FRANCE - Knowledge about Early Mortality Syndrome (EMS) has come a long way since the first outbreak in China in 2009. Now that the bacteria causing the disease is known, experts presenting at the Global Aquaculture Alliance (GAA) GOAL conference in Paris, discuss where research currently stands and how the shrimp market has been affected, writes Lucy Towers, TheFishSite Editor, live from the show.
Starting off the discussion, Dr George Chamberlin, President of GAA, gave an overview of the path that the disease has taken from China to Thailand.
Dr Donald Lightner, University of Arizona, was involved early on in identifying the disease, said Dr Chamberlin.
The breakthrough then came in July 2012, when one of Dr Lightner's team members, Loc Tran, found that feeding infected shrimp to healthy shrimp caused the disease.
The disease was then identified as a strain of Vibrio parahaemolyticus (VP).
The bacterial disease was found to transmit orally, colonising in the stomach where it produces toxins causing the hepatopancreas (HP) dysfunction.
Dr Chamberlin also noted that we now know that there are two phases of EMS:
- acute phase - where the toxin is released, causing damage (sloughing) to cells in the HP
- terminal phase - destruction of the HP by opportunistic VP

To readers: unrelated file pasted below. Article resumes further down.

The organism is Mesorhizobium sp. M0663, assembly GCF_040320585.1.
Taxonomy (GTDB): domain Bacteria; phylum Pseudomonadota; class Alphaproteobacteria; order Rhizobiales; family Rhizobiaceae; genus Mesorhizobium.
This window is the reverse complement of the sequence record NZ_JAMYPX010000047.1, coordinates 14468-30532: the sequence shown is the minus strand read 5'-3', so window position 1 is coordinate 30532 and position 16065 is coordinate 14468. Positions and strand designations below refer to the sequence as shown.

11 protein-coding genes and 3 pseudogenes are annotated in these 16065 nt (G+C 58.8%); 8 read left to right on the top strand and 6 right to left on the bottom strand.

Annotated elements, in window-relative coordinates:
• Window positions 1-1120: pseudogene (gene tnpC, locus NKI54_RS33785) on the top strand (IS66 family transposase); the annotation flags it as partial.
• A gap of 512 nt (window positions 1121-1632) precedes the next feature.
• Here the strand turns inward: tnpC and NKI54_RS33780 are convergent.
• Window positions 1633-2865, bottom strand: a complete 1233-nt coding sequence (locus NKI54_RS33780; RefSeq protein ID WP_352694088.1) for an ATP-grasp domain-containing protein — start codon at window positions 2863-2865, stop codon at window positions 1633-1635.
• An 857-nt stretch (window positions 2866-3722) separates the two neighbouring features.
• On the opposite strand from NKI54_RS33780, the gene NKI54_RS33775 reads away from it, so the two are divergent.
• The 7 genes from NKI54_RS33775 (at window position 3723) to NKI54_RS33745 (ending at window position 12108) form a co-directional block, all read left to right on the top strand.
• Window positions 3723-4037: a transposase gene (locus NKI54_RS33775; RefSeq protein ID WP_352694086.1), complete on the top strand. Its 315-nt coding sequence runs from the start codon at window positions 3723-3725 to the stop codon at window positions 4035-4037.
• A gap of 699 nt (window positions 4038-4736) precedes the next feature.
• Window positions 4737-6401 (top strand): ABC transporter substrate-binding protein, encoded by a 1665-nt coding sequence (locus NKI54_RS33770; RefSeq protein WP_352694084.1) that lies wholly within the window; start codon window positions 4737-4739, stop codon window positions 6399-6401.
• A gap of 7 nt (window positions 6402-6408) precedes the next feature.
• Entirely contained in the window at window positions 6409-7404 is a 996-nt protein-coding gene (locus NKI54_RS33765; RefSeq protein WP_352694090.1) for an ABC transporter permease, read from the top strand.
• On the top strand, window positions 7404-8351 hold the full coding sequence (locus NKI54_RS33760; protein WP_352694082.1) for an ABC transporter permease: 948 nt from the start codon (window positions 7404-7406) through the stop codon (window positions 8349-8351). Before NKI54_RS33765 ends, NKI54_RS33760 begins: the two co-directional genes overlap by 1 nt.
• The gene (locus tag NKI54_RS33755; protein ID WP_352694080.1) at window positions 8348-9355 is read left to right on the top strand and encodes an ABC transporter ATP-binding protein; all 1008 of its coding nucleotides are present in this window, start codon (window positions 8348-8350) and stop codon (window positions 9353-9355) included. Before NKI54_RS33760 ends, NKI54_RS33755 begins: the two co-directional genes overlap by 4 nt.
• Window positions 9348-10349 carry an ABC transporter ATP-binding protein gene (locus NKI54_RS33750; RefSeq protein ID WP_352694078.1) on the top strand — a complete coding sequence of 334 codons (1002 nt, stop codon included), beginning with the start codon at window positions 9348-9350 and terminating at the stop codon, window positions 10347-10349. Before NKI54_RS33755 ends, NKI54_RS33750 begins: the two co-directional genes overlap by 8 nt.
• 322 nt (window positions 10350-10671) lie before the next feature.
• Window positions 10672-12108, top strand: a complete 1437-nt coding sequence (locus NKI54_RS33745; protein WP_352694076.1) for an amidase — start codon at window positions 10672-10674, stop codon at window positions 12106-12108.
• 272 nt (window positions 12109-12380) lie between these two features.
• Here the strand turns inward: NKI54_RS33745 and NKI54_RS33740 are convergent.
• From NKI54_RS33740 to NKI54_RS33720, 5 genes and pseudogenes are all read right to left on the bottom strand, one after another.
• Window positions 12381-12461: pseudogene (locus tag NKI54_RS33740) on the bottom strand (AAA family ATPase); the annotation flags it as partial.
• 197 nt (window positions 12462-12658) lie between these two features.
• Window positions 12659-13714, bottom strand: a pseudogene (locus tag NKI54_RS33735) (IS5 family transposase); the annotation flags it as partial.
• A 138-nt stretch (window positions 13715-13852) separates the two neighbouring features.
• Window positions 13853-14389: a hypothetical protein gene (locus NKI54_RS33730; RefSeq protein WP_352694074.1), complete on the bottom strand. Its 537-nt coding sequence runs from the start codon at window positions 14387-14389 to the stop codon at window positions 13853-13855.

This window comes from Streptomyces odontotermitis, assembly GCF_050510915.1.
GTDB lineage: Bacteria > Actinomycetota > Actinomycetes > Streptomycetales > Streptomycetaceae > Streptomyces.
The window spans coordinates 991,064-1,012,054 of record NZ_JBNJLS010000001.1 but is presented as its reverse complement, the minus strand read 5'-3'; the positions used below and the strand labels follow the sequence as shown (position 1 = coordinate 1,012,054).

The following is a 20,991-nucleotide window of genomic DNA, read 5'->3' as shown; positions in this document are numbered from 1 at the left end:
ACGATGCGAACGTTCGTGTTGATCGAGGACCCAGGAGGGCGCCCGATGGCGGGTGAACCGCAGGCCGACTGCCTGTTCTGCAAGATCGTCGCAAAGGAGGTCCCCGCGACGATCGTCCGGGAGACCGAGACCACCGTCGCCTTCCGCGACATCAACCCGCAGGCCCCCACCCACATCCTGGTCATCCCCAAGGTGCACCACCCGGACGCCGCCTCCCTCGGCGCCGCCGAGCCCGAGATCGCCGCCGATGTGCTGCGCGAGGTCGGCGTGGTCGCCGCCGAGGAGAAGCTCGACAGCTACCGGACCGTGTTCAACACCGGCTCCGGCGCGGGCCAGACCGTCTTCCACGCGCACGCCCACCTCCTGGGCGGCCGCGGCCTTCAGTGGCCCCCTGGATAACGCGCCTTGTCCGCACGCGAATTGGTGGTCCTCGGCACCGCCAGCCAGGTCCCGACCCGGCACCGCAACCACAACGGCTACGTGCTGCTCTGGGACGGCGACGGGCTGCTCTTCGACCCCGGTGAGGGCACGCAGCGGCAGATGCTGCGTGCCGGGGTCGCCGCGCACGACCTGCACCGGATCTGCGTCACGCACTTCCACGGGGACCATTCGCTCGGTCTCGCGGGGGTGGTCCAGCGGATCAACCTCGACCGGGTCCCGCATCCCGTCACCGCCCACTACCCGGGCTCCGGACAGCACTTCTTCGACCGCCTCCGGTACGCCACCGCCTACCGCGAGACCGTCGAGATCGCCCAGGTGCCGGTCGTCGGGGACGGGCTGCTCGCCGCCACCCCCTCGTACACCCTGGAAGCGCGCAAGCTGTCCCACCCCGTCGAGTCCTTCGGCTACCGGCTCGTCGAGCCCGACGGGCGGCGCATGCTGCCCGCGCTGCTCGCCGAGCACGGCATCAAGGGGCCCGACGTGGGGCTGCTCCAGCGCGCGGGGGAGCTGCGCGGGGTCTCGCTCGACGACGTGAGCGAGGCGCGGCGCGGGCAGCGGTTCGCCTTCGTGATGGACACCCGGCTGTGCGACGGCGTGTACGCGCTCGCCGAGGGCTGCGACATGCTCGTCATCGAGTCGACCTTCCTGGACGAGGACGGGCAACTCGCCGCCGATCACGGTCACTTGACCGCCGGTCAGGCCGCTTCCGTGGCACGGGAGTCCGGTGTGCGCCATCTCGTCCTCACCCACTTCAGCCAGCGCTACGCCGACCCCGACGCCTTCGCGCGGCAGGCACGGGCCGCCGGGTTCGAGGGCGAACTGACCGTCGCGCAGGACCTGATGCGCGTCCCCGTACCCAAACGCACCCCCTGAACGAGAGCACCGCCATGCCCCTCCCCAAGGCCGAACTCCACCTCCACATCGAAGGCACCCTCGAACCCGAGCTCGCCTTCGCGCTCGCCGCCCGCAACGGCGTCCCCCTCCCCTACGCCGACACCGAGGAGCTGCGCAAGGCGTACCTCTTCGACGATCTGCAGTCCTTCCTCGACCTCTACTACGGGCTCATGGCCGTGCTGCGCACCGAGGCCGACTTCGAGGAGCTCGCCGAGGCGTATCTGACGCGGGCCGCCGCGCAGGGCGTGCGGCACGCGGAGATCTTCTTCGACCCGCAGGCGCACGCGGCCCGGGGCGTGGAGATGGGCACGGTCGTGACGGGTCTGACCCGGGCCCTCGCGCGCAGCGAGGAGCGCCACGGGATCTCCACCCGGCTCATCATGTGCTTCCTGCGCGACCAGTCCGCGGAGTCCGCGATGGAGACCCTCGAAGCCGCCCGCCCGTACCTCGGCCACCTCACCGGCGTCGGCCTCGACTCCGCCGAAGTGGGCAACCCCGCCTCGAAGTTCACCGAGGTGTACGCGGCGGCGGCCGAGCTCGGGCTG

Discussing what may help prevent the disease, Noriaki Akazawa, Managing Director of an Agrobest shrimp farm, Malaysia, noted that he has found that p. monodon shrimp showed resistance to the disease, even though they were raised in the same ponds as p. Vannamei shrimp which did become infected.
He also identified that an environmental parameter must be involved as not all ponds had EMS outbreaks, despite them all containing VP.
The Perfect Killer
Reflecting on how EMS has effected Thailand, Robins McIntosh, Charoen Pokphand Foods (CPF), said that EMS has hit the shrimp industry hard and Thailand has lost production for three years.
Mr McIntosh described EMS as the perfect killer. The bacteria grows very fast and colonises in the stomach, producing a potent toxin.
Adding to ways in which EMS can be prevented, Mr McIntosh said that growing tilapia in the same ponds as shrimp and using freshwater/groundwater can all reduce the chance of EMS. Low salinity ponds also tend to have less problems.
Speaking about where we are now with EMS, Dr Lightner presented to the conference the development of a PCR technique for the disease.
It is hoped that this new PCR technique will lead to diagnostic kits being distributed to EMS affected regions. PCR positive broodstock will then be destroyed or placed on a regime of approved antibiotics, in an attempt to clear them of EMS.
China a New Importer
EMS is having an effect on global markets. Gorjan Nikolik, Rabobank International, stated that EMS has caused a tradeflow shift from west to east, with China now emerging as a new net importer.
Loses are now seen in the US and EU markets where demand is contracting. Mr Nikolik said that he expects this contraction to increase as prices remain high.
Looking forward, Mr Nikolik stated that there may be new leading shrimp producing countries in the picture when the disease is solved, as countries who have been unaffected by EMS have generated capital to re-invest into improving and expanding production.
Mr McIntosh also expects the recovery of the industry to be U shaped, signifying a gradual, not sharp, increase in production. This is because it will take time to communicate and implement solutions and training with farmers.